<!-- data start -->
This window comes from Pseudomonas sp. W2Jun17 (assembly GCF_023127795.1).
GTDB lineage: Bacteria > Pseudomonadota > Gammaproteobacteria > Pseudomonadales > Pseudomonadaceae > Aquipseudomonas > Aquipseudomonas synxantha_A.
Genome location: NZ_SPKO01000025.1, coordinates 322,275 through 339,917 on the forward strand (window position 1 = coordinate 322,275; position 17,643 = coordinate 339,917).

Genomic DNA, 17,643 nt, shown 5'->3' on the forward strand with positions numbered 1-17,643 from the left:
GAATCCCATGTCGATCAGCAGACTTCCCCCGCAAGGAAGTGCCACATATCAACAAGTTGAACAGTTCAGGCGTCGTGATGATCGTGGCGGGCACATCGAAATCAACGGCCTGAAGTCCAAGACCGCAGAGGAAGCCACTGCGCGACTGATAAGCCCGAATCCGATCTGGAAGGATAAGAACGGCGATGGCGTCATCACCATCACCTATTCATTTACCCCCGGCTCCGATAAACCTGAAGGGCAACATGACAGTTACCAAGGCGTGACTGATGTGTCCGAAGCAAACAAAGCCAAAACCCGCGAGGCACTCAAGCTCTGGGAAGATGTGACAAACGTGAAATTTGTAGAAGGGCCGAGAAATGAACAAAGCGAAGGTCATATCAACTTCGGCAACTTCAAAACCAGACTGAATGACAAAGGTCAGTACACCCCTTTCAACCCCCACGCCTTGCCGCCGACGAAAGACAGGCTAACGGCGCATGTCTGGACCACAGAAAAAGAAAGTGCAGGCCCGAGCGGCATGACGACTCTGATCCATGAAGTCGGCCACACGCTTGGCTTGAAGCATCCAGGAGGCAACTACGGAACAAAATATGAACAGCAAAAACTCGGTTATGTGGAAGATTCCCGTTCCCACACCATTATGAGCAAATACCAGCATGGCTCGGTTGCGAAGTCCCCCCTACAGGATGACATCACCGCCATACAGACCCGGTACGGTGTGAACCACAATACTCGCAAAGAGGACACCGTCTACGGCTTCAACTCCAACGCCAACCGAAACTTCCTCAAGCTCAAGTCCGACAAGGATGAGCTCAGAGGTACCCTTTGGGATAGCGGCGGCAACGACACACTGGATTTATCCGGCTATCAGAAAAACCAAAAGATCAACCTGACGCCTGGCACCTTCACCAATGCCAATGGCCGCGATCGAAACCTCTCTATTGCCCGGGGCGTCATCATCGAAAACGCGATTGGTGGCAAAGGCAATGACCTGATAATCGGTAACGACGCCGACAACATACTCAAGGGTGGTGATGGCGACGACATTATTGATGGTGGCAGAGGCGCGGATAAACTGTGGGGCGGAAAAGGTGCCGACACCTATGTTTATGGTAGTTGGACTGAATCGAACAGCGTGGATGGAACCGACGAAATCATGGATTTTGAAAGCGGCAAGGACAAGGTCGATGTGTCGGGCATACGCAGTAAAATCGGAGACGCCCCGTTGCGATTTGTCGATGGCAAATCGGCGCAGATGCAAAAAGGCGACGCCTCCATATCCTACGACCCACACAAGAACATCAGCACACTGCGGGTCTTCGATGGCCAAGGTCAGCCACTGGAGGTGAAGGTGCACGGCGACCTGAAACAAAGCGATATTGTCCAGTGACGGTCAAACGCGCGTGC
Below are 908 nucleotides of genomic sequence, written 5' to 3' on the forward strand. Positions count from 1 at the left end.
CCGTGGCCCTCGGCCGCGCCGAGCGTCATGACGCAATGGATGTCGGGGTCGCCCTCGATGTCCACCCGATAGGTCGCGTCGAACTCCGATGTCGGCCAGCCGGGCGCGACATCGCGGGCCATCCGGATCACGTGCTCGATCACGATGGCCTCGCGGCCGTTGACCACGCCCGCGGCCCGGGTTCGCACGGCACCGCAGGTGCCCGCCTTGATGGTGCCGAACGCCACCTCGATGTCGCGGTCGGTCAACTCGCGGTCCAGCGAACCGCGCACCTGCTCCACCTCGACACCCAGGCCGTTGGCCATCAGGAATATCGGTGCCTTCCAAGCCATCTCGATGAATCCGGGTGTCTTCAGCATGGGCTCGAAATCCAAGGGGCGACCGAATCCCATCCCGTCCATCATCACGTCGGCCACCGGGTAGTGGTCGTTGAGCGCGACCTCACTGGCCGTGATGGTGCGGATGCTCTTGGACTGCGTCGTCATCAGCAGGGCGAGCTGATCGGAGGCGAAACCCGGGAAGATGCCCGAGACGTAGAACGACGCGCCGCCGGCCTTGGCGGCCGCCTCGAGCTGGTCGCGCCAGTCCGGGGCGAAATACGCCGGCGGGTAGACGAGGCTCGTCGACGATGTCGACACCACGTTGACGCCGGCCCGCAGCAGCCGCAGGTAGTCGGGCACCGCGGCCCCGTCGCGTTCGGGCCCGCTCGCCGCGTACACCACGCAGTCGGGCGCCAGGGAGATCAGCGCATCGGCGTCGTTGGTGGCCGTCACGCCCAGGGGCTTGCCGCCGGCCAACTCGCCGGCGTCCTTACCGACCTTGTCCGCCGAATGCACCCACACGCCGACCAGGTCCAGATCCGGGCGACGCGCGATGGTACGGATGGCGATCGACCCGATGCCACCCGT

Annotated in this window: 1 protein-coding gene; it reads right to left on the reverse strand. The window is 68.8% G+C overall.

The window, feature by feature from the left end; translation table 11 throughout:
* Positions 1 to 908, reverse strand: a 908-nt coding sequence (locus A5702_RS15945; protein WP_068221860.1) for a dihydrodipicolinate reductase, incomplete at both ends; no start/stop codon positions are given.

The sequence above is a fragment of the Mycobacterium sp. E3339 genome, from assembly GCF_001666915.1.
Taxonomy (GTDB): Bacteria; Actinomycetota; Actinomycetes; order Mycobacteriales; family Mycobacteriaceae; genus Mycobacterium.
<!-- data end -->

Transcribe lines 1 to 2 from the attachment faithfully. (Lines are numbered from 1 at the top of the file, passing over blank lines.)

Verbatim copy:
This window comes from Pseudomonas sp. W2Jun17 (assembly GCF_023127795.1).
GTDB lineage: Bacteria > Pseudomonadota > Gammaproteobacteria > Pseudomonadales > Pseudomonadaceae > Aquipseudomonas > Aquipseudomonas synxantha_A.